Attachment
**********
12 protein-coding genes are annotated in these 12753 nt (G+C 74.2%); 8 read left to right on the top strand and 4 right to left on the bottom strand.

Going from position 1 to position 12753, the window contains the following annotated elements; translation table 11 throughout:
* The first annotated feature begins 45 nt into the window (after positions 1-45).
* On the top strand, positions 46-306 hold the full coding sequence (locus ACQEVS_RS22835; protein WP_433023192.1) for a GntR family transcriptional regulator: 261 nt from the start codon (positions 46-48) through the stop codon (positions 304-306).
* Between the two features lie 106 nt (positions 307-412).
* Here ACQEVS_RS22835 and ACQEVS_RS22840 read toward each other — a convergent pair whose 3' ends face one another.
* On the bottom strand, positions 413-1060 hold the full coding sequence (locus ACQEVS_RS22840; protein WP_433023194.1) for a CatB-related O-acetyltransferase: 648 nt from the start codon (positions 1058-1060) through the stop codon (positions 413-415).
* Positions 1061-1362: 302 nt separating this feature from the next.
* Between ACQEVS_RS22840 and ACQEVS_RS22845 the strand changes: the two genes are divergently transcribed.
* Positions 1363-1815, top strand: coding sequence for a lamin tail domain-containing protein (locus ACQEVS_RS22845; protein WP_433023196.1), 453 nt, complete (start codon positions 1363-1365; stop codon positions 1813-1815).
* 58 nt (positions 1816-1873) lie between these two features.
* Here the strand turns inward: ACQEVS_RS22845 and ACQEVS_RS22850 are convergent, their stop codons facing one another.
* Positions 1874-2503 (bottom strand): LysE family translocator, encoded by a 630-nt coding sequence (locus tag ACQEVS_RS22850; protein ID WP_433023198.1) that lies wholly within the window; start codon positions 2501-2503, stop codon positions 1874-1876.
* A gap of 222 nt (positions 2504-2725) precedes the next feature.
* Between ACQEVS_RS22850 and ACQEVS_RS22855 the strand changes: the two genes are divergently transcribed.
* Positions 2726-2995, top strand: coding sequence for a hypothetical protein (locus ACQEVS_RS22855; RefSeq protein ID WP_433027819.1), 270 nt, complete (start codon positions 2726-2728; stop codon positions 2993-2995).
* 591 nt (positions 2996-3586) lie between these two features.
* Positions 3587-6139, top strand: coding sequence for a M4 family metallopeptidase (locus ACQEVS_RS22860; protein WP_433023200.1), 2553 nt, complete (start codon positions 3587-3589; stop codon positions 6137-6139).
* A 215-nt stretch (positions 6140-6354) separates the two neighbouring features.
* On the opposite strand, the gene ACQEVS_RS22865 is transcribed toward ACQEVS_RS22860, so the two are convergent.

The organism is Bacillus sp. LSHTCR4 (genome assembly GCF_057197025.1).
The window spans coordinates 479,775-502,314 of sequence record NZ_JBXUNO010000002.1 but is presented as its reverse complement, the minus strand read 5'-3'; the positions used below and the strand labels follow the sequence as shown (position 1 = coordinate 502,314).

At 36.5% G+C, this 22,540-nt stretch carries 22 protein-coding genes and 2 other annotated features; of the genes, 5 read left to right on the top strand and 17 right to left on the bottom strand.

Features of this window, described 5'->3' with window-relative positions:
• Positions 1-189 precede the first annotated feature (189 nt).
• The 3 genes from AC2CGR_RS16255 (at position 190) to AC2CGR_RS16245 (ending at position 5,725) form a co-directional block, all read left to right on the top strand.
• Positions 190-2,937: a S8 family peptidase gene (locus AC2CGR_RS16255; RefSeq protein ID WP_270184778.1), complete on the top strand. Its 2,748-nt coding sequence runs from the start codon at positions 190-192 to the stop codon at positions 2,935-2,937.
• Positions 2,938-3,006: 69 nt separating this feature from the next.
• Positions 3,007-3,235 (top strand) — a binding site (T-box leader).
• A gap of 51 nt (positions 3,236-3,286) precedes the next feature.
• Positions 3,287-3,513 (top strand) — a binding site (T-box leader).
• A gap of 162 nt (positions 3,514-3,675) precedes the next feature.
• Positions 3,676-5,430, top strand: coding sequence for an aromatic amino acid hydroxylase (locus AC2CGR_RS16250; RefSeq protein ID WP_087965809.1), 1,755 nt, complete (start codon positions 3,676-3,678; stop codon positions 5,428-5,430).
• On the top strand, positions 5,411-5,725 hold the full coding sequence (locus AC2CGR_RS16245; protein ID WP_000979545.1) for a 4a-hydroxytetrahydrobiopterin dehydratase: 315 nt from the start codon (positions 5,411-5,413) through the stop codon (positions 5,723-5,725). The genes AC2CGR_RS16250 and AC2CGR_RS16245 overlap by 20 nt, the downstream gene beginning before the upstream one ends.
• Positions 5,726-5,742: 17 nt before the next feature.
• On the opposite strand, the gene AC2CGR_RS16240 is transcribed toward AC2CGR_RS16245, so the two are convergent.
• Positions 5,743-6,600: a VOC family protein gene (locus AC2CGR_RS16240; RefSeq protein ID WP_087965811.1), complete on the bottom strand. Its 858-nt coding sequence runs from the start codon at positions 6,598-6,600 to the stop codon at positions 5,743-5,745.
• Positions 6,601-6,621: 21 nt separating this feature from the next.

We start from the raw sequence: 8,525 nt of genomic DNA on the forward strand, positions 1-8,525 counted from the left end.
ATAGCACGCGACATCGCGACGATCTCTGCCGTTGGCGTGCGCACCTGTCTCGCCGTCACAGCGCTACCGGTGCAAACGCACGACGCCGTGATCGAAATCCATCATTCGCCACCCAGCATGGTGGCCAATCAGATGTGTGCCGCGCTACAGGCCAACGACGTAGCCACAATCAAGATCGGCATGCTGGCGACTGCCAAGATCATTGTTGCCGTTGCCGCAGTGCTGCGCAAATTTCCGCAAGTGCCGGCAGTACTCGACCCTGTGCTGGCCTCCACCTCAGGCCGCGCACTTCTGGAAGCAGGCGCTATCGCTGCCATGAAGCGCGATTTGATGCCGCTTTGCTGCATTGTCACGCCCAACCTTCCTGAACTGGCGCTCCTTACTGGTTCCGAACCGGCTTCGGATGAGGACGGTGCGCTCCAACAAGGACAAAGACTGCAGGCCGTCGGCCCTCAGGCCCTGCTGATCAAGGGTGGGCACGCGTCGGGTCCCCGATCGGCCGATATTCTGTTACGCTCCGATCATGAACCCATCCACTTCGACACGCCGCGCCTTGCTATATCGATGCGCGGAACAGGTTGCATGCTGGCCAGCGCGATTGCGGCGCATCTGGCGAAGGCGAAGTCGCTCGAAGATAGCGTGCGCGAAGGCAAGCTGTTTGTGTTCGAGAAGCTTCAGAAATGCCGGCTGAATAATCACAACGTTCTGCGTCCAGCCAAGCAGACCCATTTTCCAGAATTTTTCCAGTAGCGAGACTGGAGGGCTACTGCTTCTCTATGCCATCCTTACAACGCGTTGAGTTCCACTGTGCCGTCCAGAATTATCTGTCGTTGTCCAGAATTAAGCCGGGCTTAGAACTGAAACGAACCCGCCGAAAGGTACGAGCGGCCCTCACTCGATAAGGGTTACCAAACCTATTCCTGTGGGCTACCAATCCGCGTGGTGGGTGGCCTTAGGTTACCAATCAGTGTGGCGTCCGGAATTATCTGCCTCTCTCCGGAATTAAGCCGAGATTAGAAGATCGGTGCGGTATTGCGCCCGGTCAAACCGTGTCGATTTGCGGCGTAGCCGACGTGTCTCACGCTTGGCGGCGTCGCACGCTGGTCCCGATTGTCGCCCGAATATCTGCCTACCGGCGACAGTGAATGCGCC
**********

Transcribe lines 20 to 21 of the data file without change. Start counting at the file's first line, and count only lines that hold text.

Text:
* On the opposite strand, the gene ACQEVS_RS22865 is transcribed toward ACQEVS_RS22860, so the two are convergent.

The organism is Bacillus sp. LSHTCR4 (genome assembly GCF_057197025.1).